The book of Revelation 20: 12 – 13, give us an even more vivid picture of that great day to come,

And I saw the dead, great and small, standing before the throne, and books were opened. Another book was opened, which is the book of life. The dead were judged according to what they had done as recorded in the books. 13 The sea gave up the dead that were in it, and death and Hades gave up the dead that were in them, and each person was judged according to what they had done”.

There is much speculation and ideas on how we can understand the idea of dying and going straight to God in heaven and the idea of a future resurrection of the dead.

One idea is that when we die we pass from time and space and in our deaths our first conscious thought will be our resurrection from the dead.

Others argue that our soul’s or spiritual eternal being will be with God in heaven but at the resurrection we will also be given a new spiritual body.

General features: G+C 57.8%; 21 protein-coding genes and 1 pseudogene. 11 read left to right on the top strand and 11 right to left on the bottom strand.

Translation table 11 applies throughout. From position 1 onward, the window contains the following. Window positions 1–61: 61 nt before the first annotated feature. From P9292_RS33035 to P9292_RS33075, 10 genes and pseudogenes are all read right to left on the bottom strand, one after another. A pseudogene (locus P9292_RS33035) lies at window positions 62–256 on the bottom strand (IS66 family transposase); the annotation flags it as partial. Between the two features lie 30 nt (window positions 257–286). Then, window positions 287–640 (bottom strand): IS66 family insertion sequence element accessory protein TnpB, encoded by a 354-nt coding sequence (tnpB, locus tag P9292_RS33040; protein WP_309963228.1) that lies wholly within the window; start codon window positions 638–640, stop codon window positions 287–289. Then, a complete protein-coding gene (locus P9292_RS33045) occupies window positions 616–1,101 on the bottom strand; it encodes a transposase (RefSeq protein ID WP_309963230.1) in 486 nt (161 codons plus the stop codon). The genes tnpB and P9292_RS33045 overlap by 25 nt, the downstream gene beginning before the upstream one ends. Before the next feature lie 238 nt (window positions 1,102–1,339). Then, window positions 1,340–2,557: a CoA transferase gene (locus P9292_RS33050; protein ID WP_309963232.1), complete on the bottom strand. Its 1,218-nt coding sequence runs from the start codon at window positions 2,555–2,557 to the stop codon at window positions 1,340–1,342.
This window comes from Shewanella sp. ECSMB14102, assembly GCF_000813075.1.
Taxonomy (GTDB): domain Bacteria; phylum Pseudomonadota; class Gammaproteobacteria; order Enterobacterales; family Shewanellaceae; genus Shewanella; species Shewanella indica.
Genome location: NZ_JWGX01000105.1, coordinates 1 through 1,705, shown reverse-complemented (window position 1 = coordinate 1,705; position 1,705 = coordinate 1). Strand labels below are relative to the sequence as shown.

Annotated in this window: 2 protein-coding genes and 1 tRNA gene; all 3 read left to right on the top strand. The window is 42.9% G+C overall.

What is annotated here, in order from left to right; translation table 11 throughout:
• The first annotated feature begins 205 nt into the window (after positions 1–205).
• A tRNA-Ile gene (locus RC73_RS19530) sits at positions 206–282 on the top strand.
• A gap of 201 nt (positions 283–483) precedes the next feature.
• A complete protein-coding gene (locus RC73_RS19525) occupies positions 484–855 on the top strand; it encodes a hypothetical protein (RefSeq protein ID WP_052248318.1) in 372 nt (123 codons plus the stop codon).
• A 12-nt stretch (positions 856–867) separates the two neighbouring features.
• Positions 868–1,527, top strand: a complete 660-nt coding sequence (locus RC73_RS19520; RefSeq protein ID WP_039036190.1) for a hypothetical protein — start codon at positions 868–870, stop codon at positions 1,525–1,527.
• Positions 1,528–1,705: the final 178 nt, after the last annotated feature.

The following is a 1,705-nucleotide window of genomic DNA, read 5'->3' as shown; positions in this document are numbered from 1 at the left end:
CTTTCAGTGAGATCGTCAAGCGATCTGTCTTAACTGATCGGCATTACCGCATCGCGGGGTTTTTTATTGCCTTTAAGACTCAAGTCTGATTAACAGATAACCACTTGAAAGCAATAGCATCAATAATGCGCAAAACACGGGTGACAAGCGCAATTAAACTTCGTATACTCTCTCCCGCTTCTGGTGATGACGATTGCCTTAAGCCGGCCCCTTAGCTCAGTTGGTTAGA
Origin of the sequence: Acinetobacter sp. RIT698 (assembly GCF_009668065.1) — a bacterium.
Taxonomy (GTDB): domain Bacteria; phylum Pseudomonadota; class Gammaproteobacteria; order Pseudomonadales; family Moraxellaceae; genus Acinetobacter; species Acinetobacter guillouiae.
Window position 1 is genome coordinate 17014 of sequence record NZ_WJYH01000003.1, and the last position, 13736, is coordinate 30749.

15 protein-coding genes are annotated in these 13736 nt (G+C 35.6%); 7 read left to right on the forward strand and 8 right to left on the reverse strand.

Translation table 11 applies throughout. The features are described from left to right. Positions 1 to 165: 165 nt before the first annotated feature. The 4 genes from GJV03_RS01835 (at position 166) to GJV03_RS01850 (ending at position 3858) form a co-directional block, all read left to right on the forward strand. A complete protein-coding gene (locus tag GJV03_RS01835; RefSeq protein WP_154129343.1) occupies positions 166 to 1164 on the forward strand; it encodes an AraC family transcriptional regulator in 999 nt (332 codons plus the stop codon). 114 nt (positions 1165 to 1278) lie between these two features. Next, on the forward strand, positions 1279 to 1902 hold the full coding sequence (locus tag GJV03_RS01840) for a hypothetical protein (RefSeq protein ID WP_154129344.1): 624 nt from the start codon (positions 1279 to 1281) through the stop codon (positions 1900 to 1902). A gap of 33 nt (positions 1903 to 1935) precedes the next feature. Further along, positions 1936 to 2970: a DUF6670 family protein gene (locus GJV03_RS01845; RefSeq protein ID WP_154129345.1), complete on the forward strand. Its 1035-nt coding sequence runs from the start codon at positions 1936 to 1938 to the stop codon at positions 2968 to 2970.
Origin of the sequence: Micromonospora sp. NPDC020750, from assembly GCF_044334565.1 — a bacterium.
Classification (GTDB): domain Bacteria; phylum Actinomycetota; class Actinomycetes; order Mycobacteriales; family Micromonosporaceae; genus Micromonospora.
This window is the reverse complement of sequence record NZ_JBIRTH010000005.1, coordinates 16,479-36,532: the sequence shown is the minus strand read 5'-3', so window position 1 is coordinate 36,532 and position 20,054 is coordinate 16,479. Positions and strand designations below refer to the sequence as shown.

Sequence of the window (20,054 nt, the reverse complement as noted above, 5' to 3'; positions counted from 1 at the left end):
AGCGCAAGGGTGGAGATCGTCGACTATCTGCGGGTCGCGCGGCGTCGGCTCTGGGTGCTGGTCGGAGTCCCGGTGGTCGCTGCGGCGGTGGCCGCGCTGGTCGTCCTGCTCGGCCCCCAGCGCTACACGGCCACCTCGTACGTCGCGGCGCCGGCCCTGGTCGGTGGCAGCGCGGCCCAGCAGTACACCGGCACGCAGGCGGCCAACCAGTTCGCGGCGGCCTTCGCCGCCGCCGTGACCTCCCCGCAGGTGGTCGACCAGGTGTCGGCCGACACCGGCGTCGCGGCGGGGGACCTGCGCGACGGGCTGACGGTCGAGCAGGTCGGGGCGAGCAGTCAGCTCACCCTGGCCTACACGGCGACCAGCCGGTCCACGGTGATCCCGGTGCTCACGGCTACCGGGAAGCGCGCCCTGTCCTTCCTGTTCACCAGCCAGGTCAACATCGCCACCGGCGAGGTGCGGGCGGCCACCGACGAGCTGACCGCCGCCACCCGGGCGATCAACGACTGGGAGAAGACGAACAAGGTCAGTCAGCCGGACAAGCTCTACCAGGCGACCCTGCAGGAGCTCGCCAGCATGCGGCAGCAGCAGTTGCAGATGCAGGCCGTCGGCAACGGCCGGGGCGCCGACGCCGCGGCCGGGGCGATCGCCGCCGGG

I am not sure what is correct here but what I know is God’s word teaches us that both ideas are true, for true believers when we die we go straight to be with Jesus in heaven and we will also be present in the resurrection of the dead when Jesus comes again, a mystery but one that will be clear to all of us when we pass through the darkness of death.

  1. “Is your love declared in the grave, your faithfulness in Destruction?” (vs.11)

I think John Gill in his commentary on this verse opens up beautifully what this third question about the darkness of death and the grave is actually asking, he writes,